When a new baby arrives, everyone comes out of the woodwork, desperate for a hold. We are used to welcoming new babies in this way. Crowds at the hospital, more crowds and cups of tea at home. Then... no one. And new parents are left alone to find their way, while they are often still working out how to feed and settle their baby.
Is all this contact with others actually causing a disruption to the process of transitioning to life outside the womb?
In our podcast "Help me keep close to my baby", we hear from midwife and leading breastfeeding researcher Dr Robyn Thompson who thinks so. Minimal handling of the baby from anyone other than the parents has been found to make learning breastfeeding (by mother and baby) easier and prevents complications like engorgement, mastitis and nipple damage.
Robyn recommends even hospital staff not touch the baby unless there is a concern, and to facilitate the mother receiving the baby into her own hands at birth. Babies also play a crucial role in completing the birth process - when they are given the time and space to make their own way to the breast, they facilitate the efficient birthing of the placenta with minimal bleeding. (Google "newborn breastcrawl".) And when they do their own attachment to the breast, rather than being forced on by a third person, they are much less likely to cause nipple damage from incorrect attachment.
Extended family can support this vital early period, by offering help to keep the parents with their baby, eg by making meals, walking the do and caring for older children. Some mothers may want you to take the baby for a while, so she can shower, or rest. Others may not. This preference and its timing is highly individual between parents.
In this podcast we also hear from a mother of her experience of knowing instinctively the importance of keeping life very simple and cocooned in the first 6-8 weeks of her babies' lives. Sometimes people didn't understand their seclusion, but she believed it to be the safest option for her baby, and the best way for her to recover and adjust.
Separation of parents and their babies is only done by humans. Even zookeepers know to stay away from new mothers in their care. This documentary by a neonatologist shows how his care of premature or unwell babies has changed over the decades - from having lots of gadgets and separation, to kangaroo care and keeping parents and babies together.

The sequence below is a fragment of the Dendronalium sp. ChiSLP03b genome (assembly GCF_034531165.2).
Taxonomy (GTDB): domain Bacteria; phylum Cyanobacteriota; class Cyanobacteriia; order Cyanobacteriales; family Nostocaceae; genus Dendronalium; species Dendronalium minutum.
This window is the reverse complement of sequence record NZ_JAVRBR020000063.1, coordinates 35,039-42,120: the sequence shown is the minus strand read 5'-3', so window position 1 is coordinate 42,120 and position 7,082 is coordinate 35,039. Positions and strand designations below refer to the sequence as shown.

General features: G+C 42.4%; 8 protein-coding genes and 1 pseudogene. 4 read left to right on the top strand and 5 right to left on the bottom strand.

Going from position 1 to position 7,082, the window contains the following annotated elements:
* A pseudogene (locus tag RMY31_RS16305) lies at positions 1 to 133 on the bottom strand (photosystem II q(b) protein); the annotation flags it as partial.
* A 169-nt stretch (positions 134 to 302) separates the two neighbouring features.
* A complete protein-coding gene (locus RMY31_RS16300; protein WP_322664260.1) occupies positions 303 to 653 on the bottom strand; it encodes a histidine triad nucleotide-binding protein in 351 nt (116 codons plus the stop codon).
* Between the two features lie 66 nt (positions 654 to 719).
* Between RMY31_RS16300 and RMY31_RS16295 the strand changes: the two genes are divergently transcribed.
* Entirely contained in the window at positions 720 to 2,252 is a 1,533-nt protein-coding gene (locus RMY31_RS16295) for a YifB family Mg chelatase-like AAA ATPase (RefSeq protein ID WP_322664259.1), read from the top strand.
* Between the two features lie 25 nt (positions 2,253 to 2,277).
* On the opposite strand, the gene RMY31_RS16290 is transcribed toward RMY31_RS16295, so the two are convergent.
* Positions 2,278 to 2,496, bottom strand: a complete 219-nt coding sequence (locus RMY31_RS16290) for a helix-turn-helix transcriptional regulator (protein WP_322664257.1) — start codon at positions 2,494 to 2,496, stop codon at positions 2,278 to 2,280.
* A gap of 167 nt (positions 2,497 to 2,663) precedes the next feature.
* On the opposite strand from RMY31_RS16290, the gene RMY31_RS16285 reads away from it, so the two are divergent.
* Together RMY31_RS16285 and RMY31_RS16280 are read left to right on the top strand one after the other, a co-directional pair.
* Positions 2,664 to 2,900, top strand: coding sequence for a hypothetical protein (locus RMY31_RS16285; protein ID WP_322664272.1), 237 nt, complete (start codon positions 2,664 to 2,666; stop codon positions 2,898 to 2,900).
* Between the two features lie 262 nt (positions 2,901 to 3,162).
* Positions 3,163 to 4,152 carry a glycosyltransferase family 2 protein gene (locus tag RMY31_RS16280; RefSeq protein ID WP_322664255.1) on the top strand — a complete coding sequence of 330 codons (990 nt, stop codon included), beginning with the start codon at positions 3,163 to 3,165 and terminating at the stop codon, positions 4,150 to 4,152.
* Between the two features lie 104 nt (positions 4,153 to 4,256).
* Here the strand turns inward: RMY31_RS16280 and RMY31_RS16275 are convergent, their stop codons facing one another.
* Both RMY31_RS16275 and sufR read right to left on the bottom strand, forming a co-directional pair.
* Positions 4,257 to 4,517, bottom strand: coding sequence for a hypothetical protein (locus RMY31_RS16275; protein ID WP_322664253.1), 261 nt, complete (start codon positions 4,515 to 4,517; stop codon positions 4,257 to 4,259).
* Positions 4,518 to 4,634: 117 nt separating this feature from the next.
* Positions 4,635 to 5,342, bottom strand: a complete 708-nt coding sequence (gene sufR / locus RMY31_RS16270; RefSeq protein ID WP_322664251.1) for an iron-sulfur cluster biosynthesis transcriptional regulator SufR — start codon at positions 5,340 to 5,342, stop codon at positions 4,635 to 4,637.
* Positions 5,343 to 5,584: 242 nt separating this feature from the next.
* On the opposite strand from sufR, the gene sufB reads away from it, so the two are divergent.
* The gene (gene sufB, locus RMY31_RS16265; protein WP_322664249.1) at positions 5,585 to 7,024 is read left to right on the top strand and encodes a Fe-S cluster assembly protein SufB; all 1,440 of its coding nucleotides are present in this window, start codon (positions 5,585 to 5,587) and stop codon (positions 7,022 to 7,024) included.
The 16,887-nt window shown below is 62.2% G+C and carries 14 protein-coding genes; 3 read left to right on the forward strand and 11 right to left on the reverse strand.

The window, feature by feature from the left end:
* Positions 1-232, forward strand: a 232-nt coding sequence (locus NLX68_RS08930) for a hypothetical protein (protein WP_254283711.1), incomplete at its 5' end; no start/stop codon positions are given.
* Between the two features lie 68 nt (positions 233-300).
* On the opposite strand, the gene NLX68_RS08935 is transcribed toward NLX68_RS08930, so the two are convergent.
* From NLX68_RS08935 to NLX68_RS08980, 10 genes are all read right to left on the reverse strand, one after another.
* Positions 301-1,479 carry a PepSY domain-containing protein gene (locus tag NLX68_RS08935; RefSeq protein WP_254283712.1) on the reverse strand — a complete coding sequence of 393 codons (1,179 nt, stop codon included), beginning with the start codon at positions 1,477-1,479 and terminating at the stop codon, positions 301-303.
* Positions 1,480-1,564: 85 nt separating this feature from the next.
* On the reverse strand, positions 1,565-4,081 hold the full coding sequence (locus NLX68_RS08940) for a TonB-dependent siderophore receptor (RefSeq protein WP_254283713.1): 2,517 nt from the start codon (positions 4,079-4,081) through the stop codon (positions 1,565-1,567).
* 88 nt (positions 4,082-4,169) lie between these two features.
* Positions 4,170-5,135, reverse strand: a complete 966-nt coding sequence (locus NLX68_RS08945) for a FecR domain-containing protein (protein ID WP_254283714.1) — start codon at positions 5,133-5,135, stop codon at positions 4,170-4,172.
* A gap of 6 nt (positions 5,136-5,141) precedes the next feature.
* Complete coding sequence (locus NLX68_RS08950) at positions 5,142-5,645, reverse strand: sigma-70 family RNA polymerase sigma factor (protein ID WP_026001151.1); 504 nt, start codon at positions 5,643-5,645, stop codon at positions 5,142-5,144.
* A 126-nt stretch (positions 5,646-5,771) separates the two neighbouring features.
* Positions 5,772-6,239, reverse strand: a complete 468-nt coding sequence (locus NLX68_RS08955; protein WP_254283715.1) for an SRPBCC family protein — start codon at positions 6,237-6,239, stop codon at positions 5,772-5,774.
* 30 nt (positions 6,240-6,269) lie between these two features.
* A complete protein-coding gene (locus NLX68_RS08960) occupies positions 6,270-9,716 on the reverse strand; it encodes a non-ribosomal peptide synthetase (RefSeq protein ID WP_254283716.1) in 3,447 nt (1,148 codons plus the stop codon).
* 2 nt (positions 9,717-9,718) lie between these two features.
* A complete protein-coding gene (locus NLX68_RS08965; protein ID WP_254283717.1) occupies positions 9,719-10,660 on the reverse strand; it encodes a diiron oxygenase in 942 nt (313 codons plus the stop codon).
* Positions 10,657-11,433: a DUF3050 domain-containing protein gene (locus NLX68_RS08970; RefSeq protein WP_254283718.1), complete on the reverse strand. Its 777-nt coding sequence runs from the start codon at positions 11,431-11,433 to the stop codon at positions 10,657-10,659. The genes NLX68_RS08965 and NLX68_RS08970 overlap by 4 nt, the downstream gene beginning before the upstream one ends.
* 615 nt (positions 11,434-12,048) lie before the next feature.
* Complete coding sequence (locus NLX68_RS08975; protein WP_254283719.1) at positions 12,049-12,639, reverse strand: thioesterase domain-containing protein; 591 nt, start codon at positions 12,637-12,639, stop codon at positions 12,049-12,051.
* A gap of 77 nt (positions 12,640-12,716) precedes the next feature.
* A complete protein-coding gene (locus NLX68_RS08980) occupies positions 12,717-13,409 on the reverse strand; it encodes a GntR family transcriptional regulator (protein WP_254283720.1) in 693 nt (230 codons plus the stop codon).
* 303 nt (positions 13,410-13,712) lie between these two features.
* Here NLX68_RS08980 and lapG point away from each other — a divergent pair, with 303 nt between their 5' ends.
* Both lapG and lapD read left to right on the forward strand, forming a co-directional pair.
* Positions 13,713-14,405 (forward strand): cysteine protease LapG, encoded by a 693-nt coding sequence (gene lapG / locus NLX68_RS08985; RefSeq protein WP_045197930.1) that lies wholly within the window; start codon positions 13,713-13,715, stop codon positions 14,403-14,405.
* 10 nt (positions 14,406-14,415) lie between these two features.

The world's first certified Baby Friendly hospital, St Joseph's Hospital in Berlin, is an inspiring example of the benefits of keeping parents close with their premature or sick babies. You can see it in The Milky Way movie.
Dr Robyn Thompson - http://www.breastfeedingconsultant.com/single-post/2017/09/02/The-First-Breastfeed
The Birth Pause
Dr Nils Bergman
Sarah Blaffer Hrdy, Mother Nature (1999) Babies Celebrated: “ For species such as primates, the mother IS the environment.”
By Sally Cusack
When a baby is born, a new family unit is also birthed. There is a lot to learn, and to adjust to. While life goes on around you, for a new parent or parents, their world with a newborn shrinks. It becomes their entire universe. Life’s tasks, which seem so normal, can be more difficult to attain and become a stressor for a new mother.
Canadian Doulas, Natasha Marchand and Bianca Sprague, founders of Bebo Mia, have a lot to say about this. Marchand and Sprague are strong supporters of post natal support and believe supporting new parents can change the trajectory of their parenting experience. Most of the pregnancy the focus sits firmly on the birth, but ignores the simple reality, that there’s a time after birth, a long time. In the early days this is when a parent will be the most in need of help. Little things can become big – simply going out to get the milk or putting washing on the line can be left wanting as she struggles with how to even take a shower. These two women work solidly to educate pregnant women that